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NMO Story: Dani Americano, The Courageous Girl

Dani Americano, The Courageous Girl

I was diagnosed with Neuromyelitis Optica in June of 2012 after two hospitalizations totaling 5 months, during which I lost all my strength, ability to move and all feeling from my chest down…

My first symptoms, during August and September of 2011, were nausea and vomiting. Nowadays, I know that those are very peculiar characteristics of the illness it turns out I have, but at the time, I didn’t have any idea. I had recurring hiccups and threw up so much that I lost 17.6 pounds ultimately becoming debilitated. I visited many doctors and had many tests, but nothing was found. The doctors told me that my exams were all clean. Therefore, no one was able to figure anything out. In the same fashion the symptoms showed up, they slowly went away.

In October of that same year, I began to feel tingling in both feet, from the bottom of my soles to the top. On December 15 2011, my legs fell asleep below my knees. I spoke to a friend, a vascular surgeon, who told me that this type of dormancy was neuropathic. I saw a neurologist who examined me and told me that what I had going on was quite normal: symptomatic and idiopathic. Symptomatic because all I had were symptoms; idiopathic because he didn’t know what it was. He prescribed some medication and suggested that I return in two months. But the sleepy feeling in my legs was only getting worse.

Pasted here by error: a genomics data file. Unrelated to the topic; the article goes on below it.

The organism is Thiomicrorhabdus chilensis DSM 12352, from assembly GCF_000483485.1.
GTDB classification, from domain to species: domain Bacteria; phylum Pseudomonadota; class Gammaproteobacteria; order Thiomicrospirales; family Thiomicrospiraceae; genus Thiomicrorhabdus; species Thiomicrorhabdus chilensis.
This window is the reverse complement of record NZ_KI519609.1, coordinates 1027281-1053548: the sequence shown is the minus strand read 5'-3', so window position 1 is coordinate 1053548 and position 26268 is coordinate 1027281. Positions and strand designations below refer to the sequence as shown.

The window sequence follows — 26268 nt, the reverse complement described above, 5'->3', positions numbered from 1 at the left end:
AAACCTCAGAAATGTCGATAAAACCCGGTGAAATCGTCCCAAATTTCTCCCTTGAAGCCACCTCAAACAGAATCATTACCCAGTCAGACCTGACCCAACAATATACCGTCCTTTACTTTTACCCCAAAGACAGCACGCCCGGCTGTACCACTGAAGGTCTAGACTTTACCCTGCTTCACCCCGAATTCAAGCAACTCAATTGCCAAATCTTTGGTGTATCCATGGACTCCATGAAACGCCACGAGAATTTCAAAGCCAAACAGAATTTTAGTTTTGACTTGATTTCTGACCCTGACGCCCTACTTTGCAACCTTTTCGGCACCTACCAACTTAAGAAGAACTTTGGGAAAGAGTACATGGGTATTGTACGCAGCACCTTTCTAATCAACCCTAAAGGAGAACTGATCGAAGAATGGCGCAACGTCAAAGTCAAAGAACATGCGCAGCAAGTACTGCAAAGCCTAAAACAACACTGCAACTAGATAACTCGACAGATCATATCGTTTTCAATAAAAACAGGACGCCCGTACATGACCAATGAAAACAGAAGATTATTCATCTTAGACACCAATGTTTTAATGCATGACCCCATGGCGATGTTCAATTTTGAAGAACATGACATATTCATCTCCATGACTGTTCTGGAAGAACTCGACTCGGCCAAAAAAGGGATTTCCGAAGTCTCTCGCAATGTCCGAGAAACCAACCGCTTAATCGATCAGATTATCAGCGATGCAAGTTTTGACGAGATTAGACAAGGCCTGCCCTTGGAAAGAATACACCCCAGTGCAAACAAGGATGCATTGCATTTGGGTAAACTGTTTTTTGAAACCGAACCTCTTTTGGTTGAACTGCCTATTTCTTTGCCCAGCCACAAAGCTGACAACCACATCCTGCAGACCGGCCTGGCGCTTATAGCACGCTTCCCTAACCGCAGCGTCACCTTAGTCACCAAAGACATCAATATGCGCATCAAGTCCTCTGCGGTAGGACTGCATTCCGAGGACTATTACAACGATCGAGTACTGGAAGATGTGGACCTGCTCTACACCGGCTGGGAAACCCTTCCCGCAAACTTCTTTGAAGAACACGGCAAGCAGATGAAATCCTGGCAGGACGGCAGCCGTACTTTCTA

Then, on February 9, 2012, an awful burning sensation started in my feet traveling up through my body forcing me to go to the emergency room. I asked the attending medic to call a neurologist because I knew something was terribly wrong, but she said that she could only call the neurologist in extreme cases and she refused to call him. I argued that she couldn’t possibly know what was going on with me or what the problem was, so how could she determine that I wasn’t an extreme case? But she was intractable! All I got from her was an analgesic to relieve the pain and a medication to calm me down. Then she gave me a medication for varicose veins! Three days later, I returned to the ER because of urinary retention. I went an entire day without being able to pee and could barely walk.